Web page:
• For many people, support of Donald Trump was an automatic indicator of “unsafe”. (I wrestled with whether or not to include this, because the last thing I want is to alienate a whole group of people or to play into political divisiveness. But this came up enough times, completely unsolicited, and so I felt like I owed it to the respondents to include it. If it angers you, or creates defensiveness, please take this opportunity to get curious about this perspective rather than dismissing it as misguided/ignorant/deceived, etc.)

If someone seems “unsafe,” how does that impact the relationship?

I am careful in what I say and what I invite them to. I do not discontinue the relationship but seek to understand them and have them understand me. Some Black people would discontinue the relationship and some would just not address the elephant in the room.” – Dr. Pam Fields

There is no relationship or rather it is very superficial…like saying ‘hi’ or ‘bye’ to any stranger on the street.” – Ann Fields

I don’t call white people a friend until I’ve deemed them, ‘safe.’ That is less stringent than the friend test I run for black friends. I will still speak about race anyway. But prior to this freedom, I would reduce how much I speak to this individual. They would lead the discussions & interactions.” – Brandi Wilson

“There are black people I can’t talk with about race/racism. Therefore, I find a common interest where we can share and exchange ideas…I keep a 20 foot invisible pole between me and white people who think they know it all about race, if they oversimplify race and racism, and/or have limited references to how they come to deal with race. So I let sleeping dogs lie. I use Proverbs 23:9 NIV “Do not speak to a fool, for they will scorn your prudent words.” I also like the Good New Translation: “Don’t try to talk sense to a fool, he can’t appreciate it.” – E. Rodgers

“There is negative impact on the relationship, but it’s not uncommon. I have to figure out how to maneuver through interactions and how much to self-disclose going forward.” – Laurel Bush

“There is no personal relationship if you can’t talk about this.” -Anonymous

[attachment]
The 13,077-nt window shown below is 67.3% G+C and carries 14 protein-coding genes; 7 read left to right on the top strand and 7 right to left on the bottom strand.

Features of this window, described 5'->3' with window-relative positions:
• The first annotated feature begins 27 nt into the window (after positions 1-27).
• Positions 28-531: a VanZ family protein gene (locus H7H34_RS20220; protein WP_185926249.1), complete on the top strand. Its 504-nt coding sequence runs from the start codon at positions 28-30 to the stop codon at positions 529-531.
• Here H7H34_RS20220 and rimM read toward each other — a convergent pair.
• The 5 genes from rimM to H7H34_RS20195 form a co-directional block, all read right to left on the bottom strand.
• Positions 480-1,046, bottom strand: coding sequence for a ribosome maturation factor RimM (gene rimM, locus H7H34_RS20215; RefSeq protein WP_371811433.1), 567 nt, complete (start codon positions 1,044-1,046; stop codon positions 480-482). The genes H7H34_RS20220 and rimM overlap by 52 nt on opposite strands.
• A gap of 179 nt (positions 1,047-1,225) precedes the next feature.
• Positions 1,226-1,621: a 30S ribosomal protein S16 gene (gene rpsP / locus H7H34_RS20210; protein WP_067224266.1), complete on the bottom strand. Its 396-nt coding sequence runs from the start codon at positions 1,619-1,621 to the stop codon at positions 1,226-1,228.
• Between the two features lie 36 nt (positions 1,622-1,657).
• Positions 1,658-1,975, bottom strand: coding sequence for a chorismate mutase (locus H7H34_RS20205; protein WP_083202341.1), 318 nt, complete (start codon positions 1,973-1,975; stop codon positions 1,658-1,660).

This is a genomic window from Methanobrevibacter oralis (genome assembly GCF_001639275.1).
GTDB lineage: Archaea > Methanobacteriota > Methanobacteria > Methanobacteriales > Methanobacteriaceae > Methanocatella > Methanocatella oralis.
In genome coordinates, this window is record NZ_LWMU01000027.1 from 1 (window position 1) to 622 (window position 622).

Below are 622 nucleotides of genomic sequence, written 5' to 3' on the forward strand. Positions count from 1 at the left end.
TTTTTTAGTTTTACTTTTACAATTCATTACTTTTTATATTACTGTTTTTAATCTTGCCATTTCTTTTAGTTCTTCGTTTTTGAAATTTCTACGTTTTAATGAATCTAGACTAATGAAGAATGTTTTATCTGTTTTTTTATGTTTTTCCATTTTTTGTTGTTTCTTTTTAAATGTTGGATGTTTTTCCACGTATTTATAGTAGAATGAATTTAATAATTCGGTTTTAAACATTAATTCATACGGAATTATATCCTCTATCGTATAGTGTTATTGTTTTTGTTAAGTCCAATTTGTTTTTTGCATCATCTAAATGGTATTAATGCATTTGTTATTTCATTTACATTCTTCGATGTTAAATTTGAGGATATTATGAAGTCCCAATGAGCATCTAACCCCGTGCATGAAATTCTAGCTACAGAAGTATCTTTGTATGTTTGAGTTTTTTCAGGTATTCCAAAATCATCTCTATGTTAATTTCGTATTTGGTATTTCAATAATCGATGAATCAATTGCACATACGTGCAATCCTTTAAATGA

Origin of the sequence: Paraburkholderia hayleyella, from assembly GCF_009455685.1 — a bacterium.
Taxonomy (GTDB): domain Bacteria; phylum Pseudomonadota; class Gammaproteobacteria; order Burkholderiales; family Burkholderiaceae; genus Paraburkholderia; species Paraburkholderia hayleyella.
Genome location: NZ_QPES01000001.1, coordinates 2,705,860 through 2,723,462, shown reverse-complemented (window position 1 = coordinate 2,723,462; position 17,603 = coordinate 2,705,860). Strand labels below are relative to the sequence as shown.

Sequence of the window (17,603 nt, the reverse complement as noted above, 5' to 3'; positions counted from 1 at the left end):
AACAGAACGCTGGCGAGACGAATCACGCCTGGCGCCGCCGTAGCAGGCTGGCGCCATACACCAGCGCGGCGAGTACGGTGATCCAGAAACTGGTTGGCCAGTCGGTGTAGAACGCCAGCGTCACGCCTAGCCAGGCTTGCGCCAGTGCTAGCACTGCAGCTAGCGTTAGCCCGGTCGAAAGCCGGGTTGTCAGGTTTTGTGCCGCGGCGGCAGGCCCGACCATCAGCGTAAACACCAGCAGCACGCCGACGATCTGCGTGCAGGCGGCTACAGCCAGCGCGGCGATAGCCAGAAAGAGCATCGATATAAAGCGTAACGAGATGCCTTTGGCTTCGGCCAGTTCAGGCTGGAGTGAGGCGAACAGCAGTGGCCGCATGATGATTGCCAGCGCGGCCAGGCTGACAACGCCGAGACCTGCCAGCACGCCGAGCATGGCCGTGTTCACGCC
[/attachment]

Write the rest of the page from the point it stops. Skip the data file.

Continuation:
“Maya Angelou says that when a person shows you who they are, believe them. So if they are complicit or a progressive racist, then I am cordial but refrain from developing a deeper relationship with them in any capacity.” – Dr. Kat Smith

“I keep it platonic and try not to put myself in a situation where I would need to count on said person.” – Bird

We don’t have a relationship.” – Michelle Ray

What communicates that a white person IS safe?

“If they ask relevant questions and listen deeply, authentically, they move a little closer to acceptance…With all the unjust killings of black people of late, I have paid extra attention, making note of the white people who called or emailed me to apologize for the murders.” -Ann Fields

“I usually need SEVERAL interactions over time with white people before I declare them safe. The ONLY way I can declare a white person safe quickly is IF they take a HARD stand against racism…Even then, I still verify that their opinions are consistently against racism or self-reflective in their role in racism.” – Brandi Wilson

If there is “quality and depth to our conversations,” and if “I perceive their reactions and responses as authentic.” – Dr. Pam Fields

Some other signs of “safe people” mentioned by various respondents were:

  • Being introduced by a mutual friend who is seen as safe. Respondents varied on if/how the race of the mutual friend impacted things.
  • If you have close relationships with other People of Color.

What can white people do to become more safe?

Listen. Ask questions to sincerely learn. Don’t think you know the truth. Your truth and our truth are far from the same. Perspectives are different. Life experiences are different, so be open to honestly understand what the daily life of a black person is like.” – Dr. Kat Smith